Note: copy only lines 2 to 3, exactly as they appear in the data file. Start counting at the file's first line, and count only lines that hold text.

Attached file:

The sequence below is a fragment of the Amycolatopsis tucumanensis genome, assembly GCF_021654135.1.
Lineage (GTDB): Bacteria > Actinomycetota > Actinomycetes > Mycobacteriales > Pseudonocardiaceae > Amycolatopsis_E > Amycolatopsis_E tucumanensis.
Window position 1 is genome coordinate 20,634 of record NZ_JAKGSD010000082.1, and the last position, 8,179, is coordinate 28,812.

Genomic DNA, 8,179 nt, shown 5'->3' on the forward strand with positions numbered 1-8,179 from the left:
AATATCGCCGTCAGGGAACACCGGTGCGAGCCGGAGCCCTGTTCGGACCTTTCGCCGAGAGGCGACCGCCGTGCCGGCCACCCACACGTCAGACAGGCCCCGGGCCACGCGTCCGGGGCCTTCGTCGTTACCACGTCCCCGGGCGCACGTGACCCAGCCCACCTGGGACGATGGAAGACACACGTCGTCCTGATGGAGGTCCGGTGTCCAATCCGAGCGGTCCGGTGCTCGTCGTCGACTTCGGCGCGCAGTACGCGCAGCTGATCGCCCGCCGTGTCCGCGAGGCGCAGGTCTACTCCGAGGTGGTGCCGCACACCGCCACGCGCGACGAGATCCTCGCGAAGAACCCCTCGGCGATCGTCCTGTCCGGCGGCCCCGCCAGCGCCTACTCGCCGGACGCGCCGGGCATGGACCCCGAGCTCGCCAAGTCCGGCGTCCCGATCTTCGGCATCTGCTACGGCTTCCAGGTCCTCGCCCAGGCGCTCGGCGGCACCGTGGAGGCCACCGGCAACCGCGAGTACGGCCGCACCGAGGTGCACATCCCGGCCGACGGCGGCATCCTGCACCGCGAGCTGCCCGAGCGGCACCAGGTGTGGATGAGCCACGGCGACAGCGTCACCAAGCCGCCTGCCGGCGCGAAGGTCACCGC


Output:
Lineage (GTDB): Bacteria > Actinomycetota > Actinomycetes > Mycobacteriales > Pseudonocardiaceae > Amycolatopsis_E > Amycolatopsis_E tucumanensis.
Window position 1 is genome coordinate 20,634 of record NZ_JAKGSD010000082.1, and the last position, 8,179, is coordinate 28,812.